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questioning of the grievant to Nurse Birkett because the resident had made a complaint, mentioned a name, and "we are told to report this to our supervisor." She claimed she delayed reporting the matter for two days because 1) her regular supervisor was not present and 2) she didn't regard the matter as serious enough to report immediately. Ms. Curran acknowledged that Patient O can be difficult and fussy.

According to a written report prepared by Nurse Birkett, Nurse Birkett was under the impression that Erica Curran had overheard the alleged conversation between the grievant and Patient O at the time she disciplined the grievant.

On July 9, 1997, at the request of Pleasant View management, Ms. Curran prepared a written statement about her supposed conversation with the grievant. In this statement Ms. Curran quoted Patient O as alleging the grievant had told her she was mean and no one wanted to take care of her. Ms. Curran did not quote Patient O as alleging any "coin-flipping" comment had been made. According to Ms. Curran's statement, the grievant volunteered that she had told Patient O that the CNAs " . . .flip coins to answer her call light."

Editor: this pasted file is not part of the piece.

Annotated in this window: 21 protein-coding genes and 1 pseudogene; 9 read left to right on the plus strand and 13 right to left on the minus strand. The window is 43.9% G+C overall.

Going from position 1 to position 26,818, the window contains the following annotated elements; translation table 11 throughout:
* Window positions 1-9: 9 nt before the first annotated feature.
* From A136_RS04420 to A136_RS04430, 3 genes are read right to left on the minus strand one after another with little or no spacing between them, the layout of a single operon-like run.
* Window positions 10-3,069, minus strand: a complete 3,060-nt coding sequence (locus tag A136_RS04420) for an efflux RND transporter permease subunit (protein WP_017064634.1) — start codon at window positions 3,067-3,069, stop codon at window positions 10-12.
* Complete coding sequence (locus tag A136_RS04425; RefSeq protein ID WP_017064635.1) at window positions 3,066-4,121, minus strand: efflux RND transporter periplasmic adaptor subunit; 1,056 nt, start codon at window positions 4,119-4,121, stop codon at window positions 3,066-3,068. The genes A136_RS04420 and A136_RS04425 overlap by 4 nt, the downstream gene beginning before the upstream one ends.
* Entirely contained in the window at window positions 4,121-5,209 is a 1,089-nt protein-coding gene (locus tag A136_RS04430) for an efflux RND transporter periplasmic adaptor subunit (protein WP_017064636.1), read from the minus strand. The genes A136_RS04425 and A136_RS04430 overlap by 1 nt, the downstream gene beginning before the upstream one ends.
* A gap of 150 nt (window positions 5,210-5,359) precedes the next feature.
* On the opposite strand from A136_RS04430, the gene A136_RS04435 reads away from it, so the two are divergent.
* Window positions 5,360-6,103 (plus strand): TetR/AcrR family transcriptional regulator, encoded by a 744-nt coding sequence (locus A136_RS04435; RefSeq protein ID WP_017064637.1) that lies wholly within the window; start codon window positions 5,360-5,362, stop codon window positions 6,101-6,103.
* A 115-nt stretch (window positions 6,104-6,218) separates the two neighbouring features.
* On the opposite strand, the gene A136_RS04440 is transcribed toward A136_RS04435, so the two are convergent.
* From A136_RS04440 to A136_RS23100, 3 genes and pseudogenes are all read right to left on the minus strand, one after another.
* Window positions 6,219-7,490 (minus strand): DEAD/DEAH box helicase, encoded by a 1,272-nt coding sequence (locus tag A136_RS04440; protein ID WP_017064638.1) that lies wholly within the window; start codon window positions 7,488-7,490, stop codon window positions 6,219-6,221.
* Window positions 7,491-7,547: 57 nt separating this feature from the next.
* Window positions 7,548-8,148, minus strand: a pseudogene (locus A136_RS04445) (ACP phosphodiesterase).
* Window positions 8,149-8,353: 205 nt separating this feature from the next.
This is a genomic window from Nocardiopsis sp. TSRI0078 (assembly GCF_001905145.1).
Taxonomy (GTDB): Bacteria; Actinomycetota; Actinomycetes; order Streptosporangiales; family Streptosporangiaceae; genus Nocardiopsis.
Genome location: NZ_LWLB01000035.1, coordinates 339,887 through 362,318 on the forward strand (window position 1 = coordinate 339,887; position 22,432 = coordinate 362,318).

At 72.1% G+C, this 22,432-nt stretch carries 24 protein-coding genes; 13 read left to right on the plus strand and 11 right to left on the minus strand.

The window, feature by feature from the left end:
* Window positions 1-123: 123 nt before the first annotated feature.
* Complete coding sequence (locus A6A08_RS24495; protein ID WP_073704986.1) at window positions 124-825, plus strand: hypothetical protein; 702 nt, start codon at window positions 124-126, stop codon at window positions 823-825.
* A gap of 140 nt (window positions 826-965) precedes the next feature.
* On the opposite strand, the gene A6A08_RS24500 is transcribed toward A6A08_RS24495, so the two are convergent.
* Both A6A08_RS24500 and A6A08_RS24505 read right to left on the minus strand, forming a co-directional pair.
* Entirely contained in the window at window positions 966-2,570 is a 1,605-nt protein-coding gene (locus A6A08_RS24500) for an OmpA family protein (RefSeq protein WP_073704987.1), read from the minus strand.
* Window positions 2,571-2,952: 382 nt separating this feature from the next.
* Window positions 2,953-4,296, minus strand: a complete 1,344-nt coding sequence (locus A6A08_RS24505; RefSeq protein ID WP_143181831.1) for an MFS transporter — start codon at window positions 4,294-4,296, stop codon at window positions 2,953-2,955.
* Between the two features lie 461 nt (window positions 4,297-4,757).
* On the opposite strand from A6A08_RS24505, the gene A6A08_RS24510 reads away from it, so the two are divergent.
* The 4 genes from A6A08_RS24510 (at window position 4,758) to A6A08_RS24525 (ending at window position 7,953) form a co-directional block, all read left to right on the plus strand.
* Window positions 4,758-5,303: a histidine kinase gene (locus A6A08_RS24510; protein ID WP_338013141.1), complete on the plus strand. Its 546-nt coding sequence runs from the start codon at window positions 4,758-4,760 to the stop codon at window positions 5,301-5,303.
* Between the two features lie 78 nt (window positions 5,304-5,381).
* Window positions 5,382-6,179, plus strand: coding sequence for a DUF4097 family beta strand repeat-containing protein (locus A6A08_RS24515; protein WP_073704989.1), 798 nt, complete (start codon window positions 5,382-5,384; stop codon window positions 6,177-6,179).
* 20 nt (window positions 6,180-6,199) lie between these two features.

After Nurse Birkett had talked directly to Patient O, discussed the matter with facility administrator Don M. Stoor, reviewed the social worker's report, and listened to Erica Curran, she again discussed the matter with Mr. Stoor. Following these discussions, Nurse Birkett summoned the grievant to a meeting to be held the afternoon of July 7, 1997. Present at the meeting were the grievant, Frank Degenhardt (the grievant's union steward), and Pam Lawoskie with Nurse Birkett. Nurse Birkett said the decision to discipline the grievant was made by herself, Pleasant View Administrator Stoor, and Lawoskie. Nurse Birkett acknowledged the discipline decision had been prior to meeting with the grievant and, in fact, had been written out prior to the meeting and was presented to the grievant at the meeting's onset. At the meeting the grievant denied making the comments alleged. Although another CNA, Annie Baldwin, had also been present when the grievant made the alleged remarks to Patient O, that nursing assistant was not interviewed or questioned prior to the meeting of Nurse Birkett et al with the grievant.